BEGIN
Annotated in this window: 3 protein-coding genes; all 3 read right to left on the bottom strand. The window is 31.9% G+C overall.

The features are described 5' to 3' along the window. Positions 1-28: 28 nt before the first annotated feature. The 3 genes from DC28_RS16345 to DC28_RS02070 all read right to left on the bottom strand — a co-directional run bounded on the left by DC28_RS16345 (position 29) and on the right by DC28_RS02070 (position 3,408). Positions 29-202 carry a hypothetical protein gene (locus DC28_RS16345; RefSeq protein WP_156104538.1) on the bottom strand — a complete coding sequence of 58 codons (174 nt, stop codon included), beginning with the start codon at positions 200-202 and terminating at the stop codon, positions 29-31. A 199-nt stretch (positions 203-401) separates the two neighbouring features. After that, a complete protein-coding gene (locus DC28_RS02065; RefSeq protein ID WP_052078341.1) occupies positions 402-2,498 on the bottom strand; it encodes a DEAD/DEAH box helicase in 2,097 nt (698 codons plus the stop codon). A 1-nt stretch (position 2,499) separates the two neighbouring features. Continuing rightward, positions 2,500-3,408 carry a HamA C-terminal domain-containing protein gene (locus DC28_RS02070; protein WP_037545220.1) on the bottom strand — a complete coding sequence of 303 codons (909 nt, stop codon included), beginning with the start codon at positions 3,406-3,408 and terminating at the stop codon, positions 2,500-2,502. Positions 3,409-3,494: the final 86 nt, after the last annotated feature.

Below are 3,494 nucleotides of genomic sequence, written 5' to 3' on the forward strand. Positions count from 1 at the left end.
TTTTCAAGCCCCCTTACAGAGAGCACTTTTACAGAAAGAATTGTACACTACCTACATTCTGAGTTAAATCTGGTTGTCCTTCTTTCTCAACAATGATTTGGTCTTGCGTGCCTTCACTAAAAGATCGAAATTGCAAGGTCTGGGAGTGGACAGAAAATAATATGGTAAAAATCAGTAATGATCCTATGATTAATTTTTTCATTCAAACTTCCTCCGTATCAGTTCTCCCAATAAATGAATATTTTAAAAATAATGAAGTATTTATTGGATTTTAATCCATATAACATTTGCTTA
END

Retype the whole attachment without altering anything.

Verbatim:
Annotated in this window: 3 protein-coding genes; all 3 read right to left on the bottom strand. The window is 31.9% G+C overall.

The features are described 5' to 3' along the window. Positions 1-28: 28 nt before the first annotated feature. The 3 genes from DC28_RS16345 to DC28_RS02070 all read right to left on the bottom strand — a co-directional run bounded on the left by DC28_RS16345 (position 29) and on the right by DC28_RS02070 (position 3,408). Positions 29-202 carry a hypothetical protein gene (locus DC28_RS16345; RefSeq protein WP_156104538.1) on the bottom strand — a complete coding sequence of 58 codons (174 nt, stop codon included), beginning with the start codon at positions 200-202 and terminating at the stop codon, positions 29-31. A 199-nt stretch (positions 203-401) separates the two neighbouring features. After that, a complete protein-coding gene (locus DC28_RS02065; RefSeq protein ID WP_052078341.1) occupies positions 402-2,498 on the bottom strand; it encodes a DEAD/DEAH box helicase in 2,097 nt (698 codons plus the stop codon). A 1-nt stretch (position 2,499) separates the two neighbouring features. Continuing rightward, positions 2,500-3,408 carry a HamA C-terminal domain-containing protein gene (locus DC28_RS02070; protein WP_037545220.1) on the bottom strand — a complete coding sequence of 303 codons (909 nt, stop codon included), beginning with the start codon at positions 3,406-3,408 and terminating at the stop codon, positions 2,500-2,502. Positions 3,409-3,494: the final 86 nt, after the last annotated feature.

Below are 3,494 nucleotides of genomic sequence, written 5' to 3' on the forward strand. Positions count from 1 at the left end.
TTTTCAAGCCCCCTTACAGAGAGCACTTTTACAGAAAGAATTGTACACTACCTACATTCTGAGTTAAATCTGGTTGTCCTTCTTTCTCAACAATGATTTGGTCTTGCGTGCCTTCACTAAAAGATCGAAATTGCAAGGTCTGGGAGTGGACAGAAAATAATATGGTAAAAATCAGTAATGATCCTATGATTAATTTTTTCATTCAAACTTCCTCCGTATCAGTTCTCCCAATAAATGAATATTTTAAAAATAATGAAGTATTTATTGGATTTTAATCCATATAACATTTGCTTA